Each of us has experienced the pain that enters our hearts when someone we love passes from this life. We are too familiar with the experience of mourning: black clothes and black cars; hushed voices speaking in solemn tones; flowers whose brilliant colors are drained as we view them through and endless flow of tears. It’s hard for us to let go, and hard to say good bye. Comforters come and go, yet the grief remains fresh with strength. Finally, the inevitable silence comes. There are no more tears. Just the deafening sound of silence.
Even those of us who have found our hope in Jesus Christ still mourn, feeling the pain and anguish of loss and separation. The school bus drives down the street, yet there is no stop in front of the house. Rush hour traffic dwindles into twilight, yet no car arrives in the driveway. Busy feet rush through the back door, yet there is no kiss of welcome. And worst of all, there is an empty place at the table. Death draws clear lines of separation for people of faith and unbelievers alike.
John chapter 11 tells the story of a man named Lazarus who became very sick. His sisters sent word to Jesus, begging him to come to Lazarus’ aid. Yet the Lord delayed his arrival. Why did Jesus do that? Even the Jews who were in attendance at the funeral acknowledged that the man who could restore sight to blind eyes could have prevented Lazarus’ death (John 11:37). Yet the Lord delayed his arrival. Jesus love for Lazarus had been an open love. When Mary and Martha requested that Jesus come, the messenger reported, “Lord, the one you love is sick” (John 11:3). The gospel writer also tells us, “Jesus loved Martha and her sister and Lazarus” (John 11:5). At the tomb of Lazarus, as Jesus joined the family and wept with them the Jews exclaimed, “Behold how he loved him” (John 11:36). Jesus’ delay was not a deficiency of love.
Martha, Lazarus sister, struggled like we struggle with separation. She boldly approached the Lord and said to him, “Lord, if you had been here, my brother would not have died” (John 11:21). Lovingly, the Lord looked into her moist eyes and said, “Your brother will rise again” (John 11:23). Martha, engulfed in the present separation of the moment was not immediately comforted. Brushing aside her tears she said, “I know–someday, a not so near and very far away someday–he will rise” (John 11:24). Jesus caught her eye again and proclaimed, “I am the resurrection and the life. He who believes in me will live, even though he dies; and whoever lives and believes in me will never die” (John 11:25-26). Martha, filled with faith, desperately wanting to find security in Jesus simply confessed, “I believe (John 11:27).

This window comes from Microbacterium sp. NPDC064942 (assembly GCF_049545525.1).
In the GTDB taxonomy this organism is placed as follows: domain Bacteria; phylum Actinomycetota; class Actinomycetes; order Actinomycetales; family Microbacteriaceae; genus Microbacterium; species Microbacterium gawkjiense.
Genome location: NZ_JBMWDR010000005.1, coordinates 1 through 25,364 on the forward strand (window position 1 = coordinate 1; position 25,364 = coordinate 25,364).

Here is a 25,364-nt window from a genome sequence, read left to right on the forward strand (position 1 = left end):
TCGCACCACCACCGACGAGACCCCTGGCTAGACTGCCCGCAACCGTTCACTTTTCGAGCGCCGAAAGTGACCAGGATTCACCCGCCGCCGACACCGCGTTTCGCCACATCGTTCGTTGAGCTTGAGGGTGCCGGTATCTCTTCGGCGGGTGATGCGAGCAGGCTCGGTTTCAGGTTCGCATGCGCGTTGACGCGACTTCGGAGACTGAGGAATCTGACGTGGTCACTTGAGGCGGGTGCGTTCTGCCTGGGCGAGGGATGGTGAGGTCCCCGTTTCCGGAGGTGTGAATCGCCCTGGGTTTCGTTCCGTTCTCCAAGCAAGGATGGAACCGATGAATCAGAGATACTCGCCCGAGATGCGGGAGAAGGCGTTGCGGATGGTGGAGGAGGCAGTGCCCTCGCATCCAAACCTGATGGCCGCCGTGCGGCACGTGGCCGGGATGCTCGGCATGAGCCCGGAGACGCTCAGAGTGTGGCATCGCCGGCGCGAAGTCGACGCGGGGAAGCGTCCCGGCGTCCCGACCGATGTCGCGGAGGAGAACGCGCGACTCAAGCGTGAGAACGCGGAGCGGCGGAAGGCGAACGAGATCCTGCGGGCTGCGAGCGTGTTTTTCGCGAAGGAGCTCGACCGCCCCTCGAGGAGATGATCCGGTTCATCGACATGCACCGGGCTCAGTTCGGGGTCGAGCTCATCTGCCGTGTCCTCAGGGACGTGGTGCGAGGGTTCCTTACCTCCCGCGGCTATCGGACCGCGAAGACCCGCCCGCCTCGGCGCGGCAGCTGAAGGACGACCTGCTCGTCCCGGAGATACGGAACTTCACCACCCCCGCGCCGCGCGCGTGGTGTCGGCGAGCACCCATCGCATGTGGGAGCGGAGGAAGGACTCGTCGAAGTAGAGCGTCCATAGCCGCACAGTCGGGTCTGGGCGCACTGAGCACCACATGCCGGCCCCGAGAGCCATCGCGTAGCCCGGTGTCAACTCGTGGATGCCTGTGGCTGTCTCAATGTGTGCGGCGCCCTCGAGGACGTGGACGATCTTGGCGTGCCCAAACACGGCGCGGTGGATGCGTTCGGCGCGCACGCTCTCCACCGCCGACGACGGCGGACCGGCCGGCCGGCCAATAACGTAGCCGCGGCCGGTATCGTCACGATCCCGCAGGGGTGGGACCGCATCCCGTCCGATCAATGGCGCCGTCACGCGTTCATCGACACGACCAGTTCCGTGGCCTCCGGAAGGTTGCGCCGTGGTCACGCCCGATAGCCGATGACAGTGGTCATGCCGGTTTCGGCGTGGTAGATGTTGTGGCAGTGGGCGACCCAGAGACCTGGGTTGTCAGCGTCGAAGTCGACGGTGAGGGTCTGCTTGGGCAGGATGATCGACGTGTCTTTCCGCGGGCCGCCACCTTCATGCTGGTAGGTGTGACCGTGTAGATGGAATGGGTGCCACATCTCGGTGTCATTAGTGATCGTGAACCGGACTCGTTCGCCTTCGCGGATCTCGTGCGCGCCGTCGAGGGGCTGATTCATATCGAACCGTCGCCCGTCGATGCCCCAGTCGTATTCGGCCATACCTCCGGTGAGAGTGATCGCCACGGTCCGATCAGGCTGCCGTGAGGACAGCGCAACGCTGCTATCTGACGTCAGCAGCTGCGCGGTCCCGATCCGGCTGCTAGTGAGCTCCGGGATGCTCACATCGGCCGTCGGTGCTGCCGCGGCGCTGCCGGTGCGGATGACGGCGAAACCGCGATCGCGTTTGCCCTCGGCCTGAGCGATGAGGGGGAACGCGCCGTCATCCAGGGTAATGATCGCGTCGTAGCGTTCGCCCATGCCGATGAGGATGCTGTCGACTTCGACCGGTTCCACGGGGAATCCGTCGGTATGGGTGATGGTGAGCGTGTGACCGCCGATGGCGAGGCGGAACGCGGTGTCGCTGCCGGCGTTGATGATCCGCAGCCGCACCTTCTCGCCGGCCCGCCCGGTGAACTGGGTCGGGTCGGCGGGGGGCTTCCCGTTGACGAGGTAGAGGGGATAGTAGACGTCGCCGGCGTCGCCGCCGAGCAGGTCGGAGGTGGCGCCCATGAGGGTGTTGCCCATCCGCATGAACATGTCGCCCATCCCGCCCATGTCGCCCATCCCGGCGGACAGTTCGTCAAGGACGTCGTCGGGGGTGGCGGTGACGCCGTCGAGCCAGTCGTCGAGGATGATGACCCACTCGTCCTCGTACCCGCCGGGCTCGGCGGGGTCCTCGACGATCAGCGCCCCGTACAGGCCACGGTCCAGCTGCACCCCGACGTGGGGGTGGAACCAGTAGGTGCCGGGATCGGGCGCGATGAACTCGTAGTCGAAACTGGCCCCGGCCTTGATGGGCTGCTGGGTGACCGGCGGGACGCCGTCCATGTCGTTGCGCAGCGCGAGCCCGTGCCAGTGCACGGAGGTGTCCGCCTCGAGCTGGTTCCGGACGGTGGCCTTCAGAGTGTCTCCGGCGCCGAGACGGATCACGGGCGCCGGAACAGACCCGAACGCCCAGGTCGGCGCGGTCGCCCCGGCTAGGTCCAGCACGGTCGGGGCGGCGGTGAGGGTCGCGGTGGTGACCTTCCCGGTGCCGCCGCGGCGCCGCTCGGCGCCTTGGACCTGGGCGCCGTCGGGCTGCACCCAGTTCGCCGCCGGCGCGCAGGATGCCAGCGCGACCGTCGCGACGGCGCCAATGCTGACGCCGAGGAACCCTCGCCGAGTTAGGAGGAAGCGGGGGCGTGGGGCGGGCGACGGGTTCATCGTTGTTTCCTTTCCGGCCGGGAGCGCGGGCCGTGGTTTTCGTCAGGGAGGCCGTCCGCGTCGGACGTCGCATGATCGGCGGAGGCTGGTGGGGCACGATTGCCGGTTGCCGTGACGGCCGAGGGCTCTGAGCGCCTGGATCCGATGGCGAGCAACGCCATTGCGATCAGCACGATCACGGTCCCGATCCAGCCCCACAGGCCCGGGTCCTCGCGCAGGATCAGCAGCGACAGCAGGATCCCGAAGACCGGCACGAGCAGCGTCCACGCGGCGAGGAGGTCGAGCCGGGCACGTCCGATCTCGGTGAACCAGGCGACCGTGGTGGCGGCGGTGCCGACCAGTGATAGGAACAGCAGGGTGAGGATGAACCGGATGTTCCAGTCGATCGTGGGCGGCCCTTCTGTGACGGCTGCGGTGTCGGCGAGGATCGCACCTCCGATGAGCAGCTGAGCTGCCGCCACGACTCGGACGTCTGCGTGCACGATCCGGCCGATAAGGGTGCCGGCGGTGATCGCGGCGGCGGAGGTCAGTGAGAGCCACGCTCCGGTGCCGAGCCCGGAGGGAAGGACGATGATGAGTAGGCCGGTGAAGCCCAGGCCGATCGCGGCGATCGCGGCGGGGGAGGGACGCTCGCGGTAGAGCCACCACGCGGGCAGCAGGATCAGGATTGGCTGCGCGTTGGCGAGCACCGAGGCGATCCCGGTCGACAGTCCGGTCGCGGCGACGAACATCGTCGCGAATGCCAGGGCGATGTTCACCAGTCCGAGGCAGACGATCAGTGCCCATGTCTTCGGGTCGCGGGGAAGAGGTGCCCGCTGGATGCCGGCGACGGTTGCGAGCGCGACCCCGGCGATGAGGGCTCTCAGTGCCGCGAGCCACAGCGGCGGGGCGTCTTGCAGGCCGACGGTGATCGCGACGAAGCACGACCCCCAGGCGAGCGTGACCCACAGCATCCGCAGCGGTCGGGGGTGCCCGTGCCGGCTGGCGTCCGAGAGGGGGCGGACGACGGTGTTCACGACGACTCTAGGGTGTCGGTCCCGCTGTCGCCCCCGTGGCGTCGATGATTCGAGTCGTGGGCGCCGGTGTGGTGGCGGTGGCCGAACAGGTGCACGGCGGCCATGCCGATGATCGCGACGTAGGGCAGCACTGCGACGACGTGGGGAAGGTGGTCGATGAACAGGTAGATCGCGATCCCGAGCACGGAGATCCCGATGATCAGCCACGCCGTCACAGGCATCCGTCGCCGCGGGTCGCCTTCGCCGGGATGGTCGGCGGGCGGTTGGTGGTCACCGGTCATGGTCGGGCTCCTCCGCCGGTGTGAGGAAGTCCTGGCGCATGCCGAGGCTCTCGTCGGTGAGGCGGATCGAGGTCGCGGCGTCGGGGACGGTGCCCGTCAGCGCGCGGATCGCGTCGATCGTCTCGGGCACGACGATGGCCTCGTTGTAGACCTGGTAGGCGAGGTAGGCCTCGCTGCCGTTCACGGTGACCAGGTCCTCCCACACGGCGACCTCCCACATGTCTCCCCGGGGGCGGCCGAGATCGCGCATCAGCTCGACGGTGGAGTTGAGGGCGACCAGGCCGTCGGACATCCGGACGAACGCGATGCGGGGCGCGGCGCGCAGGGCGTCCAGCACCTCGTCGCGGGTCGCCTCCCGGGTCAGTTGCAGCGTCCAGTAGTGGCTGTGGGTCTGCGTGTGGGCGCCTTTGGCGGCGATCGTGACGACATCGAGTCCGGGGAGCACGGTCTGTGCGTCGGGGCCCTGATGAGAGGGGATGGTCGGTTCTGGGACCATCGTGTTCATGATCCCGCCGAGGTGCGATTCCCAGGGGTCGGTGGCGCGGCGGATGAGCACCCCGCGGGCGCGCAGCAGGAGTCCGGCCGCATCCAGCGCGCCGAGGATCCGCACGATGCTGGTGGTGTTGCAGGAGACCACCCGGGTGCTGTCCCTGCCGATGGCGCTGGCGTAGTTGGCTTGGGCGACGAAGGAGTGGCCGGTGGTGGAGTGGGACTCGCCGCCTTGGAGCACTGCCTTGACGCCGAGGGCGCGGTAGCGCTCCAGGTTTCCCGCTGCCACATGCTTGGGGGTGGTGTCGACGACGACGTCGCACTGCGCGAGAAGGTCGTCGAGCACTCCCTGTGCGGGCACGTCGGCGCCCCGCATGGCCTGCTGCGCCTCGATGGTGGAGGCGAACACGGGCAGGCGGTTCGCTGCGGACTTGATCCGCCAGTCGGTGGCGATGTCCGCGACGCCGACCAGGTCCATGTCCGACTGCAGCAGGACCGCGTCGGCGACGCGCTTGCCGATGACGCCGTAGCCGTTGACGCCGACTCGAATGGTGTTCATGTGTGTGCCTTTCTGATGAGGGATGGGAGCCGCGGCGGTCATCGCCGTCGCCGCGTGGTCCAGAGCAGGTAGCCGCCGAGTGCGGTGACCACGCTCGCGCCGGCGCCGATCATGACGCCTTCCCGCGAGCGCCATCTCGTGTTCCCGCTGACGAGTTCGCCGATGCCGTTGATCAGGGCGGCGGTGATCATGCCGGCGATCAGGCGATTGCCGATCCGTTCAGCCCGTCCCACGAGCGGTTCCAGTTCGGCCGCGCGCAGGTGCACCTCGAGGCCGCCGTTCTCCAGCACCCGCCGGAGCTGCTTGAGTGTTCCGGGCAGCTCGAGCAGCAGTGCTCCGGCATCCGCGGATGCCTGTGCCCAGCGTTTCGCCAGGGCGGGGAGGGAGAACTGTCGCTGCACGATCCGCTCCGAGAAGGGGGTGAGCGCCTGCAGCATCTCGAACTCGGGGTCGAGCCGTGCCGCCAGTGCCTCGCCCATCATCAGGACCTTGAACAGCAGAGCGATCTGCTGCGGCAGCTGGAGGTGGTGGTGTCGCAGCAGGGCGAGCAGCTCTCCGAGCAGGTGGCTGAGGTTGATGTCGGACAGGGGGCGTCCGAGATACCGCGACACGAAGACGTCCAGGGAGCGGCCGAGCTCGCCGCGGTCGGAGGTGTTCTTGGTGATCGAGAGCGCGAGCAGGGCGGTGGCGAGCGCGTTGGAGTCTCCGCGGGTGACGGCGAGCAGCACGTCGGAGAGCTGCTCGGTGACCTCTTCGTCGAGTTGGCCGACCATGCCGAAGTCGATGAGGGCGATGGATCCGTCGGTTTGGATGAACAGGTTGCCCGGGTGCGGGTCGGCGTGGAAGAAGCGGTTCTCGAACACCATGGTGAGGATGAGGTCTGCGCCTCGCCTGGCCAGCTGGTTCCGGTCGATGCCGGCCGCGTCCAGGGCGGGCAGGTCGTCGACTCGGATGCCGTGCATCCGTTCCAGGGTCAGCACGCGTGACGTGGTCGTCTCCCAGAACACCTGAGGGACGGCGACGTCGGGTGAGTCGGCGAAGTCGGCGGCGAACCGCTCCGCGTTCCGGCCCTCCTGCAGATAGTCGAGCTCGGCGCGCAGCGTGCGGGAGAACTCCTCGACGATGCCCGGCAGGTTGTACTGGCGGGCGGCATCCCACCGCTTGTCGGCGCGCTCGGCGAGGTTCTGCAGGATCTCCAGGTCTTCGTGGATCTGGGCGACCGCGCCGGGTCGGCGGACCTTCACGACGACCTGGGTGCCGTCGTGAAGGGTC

With great reverence Jesus approached the tomb. He sighed deeply and commanded the stone to be removed. The stone that covered the tomb was a tangible reminder of separation. The stone that covered the tomb was the ongoing memorial of the separation that death had brought. It was designed to keep Lazarus from all of the family members and friends who loved him. “Take away the stone!” At the command of Jesus, the stone of separation was removed. Jesus looked up into the heavens and prayed. With a deep cry that pierced through the sorrow of separation, Jesus wailed, “Lazarus, come forth!” (John 11:43). At the powerful and loving word of Jesus the night gave way to dawning and the desperation of separation gave way to hope and togetherness.
In some rural areas of the midwest, many of the country people have a simple tradition. While the calendar marks Memorial Day, to these it is called Decoration Day. It’s a time when people go to modest cemeteries and place flowers on the stones of separation. Those marble monuments, tombstones we call them, stand on bright green grass fresh from winter’s sleep. To the right there is a stone which marks the separation of husband and wife. To the left, a stone that marks the separation of a parent and child. Across the well measured row stands another that marks the separation of friends or neighbors who took time to share both the joys and struggles of life. Those markers are bittersweet reminders. They are markers of separation indeed, but they are also reminders that Jesus has promised us that the separation that death brings is not permanent.
This past week we celebrated Easter and the resurrection of the Lord. On the first day of the week, the Bible tells us that the women made their way to the garden tomb to finalize the burial preparation for Jesus. When they arrived, the stone of separation had been rolled away. An angel of the Lord sat victoriously atop the rock. Because of Jesus resurrection, we never need to fear the stones of separation ever again. While they exist, they are not permanent. They are markers of hope that remind us of the promise that what Jesus experienced in resurrection is shared with us. There is life on the other side of death, all because of resurrection. And this is our hope!